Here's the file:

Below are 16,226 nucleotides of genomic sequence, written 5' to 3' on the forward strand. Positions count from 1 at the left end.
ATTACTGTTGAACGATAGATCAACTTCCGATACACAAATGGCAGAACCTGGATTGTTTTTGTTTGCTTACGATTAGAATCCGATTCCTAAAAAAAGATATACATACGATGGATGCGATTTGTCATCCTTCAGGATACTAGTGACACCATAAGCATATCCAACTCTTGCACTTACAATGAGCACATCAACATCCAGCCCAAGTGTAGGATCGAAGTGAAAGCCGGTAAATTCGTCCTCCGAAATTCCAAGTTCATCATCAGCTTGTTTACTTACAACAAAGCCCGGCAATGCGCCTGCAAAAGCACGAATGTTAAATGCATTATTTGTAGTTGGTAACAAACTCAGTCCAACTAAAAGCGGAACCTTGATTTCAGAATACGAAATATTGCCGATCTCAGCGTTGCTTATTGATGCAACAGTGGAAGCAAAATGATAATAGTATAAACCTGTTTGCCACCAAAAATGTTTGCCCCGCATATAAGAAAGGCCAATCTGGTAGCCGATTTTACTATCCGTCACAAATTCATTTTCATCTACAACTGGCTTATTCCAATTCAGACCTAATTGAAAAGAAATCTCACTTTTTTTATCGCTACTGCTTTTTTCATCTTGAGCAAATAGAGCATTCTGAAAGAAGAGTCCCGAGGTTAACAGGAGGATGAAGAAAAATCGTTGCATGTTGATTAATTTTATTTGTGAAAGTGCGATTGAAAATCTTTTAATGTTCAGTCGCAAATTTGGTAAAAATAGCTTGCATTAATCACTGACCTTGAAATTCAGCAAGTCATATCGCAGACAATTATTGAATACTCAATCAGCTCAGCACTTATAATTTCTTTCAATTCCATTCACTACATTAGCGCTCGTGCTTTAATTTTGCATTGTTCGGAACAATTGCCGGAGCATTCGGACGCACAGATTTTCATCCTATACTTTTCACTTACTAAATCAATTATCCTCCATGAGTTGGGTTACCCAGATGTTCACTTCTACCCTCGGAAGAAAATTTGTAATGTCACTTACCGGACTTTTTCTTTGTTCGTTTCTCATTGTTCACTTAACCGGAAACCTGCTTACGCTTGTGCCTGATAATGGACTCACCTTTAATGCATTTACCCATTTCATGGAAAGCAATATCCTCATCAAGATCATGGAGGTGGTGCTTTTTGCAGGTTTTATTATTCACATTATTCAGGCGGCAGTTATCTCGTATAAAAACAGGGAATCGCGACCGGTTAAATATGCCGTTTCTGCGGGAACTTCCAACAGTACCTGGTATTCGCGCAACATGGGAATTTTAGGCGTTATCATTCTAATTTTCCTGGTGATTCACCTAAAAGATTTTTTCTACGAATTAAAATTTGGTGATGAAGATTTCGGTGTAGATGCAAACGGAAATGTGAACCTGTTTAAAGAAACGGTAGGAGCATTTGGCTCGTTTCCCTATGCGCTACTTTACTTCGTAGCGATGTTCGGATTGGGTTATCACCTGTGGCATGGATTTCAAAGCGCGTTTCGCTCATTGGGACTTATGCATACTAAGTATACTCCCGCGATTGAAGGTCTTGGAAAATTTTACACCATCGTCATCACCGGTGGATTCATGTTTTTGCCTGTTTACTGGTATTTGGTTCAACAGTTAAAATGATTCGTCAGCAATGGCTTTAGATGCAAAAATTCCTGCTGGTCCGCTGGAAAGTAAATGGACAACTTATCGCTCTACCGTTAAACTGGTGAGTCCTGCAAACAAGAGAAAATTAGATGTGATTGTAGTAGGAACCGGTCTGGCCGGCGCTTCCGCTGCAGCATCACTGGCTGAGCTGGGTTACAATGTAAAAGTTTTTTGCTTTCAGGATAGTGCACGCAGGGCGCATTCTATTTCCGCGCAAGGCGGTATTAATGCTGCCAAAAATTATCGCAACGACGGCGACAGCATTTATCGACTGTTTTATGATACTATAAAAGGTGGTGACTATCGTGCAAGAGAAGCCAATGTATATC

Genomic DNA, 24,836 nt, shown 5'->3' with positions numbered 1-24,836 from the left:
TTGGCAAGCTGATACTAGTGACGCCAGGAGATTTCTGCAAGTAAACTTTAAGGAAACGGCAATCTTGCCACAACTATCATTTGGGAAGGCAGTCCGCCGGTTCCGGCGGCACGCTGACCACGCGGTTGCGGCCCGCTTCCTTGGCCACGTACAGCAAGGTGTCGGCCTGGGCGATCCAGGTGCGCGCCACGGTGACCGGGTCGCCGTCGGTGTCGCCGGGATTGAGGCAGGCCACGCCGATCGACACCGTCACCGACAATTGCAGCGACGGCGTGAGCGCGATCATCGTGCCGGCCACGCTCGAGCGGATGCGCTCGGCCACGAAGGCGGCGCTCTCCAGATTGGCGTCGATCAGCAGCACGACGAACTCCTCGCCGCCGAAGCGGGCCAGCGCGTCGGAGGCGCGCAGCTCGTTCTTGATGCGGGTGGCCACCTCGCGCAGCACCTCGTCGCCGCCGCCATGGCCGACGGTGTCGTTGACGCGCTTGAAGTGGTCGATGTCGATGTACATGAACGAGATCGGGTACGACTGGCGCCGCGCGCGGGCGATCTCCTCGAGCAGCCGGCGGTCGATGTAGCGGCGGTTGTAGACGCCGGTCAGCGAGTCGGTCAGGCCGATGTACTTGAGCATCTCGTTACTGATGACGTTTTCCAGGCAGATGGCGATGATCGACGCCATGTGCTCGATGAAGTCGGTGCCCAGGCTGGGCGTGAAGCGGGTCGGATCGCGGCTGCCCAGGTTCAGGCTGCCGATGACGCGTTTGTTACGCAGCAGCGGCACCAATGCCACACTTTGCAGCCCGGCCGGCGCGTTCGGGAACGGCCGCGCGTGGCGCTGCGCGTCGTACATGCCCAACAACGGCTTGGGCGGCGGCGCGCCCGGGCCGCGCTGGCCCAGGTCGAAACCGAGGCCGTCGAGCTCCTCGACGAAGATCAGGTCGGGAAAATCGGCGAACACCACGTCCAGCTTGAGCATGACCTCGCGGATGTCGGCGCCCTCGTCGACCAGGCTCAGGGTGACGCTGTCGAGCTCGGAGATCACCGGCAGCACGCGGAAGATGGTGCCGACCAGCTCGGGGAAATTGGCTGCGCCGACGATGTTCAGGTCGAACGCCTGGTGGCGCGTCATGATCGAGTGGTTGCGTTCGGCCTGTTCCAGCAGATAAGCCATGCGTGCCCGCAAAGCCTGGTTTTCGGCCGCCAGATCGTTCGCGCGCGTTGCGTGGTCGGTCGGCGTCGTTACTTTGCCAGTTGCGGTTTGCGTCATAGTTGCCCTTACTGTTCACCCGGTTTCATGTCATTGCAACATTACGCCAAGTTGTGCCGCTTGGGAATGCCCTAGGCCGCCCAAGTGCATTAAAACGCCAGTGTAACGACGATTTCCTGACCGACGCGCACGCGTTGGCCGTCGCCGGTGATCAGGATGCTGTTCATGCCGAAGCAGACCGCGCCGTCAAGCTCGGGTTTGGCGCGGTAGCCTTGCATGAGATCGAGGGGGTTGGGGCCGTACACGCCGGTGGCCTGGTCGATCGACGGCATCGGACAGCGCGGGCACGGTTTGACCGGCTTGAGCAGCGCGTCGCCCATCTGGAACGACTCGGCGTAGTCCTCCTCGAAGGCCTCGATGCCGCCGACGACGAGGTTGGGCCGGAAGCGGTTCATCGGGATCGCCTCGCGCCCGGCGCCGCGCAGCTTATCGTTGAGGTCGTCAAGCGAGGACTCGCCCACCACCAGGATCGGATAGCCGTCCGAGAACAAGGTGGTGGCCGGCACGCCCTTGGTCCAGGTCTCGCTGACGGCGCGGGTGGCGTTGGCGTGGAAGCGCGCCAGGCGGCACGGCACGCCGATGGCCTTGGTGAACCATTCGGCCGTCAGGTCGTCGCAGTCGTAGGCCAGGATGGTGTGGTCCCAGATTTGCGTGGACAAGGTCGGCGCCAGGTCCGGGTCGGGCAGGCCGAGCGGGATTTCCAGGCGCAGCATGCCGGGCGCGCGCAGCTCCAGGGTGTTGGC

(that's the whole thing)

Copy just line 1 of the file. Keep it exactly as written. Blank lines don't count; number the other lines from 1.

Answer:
Below are 16,226 nucleotides of genomic sequence, written 5' to 3' on the forward strand. Positions count from 1 at the left end.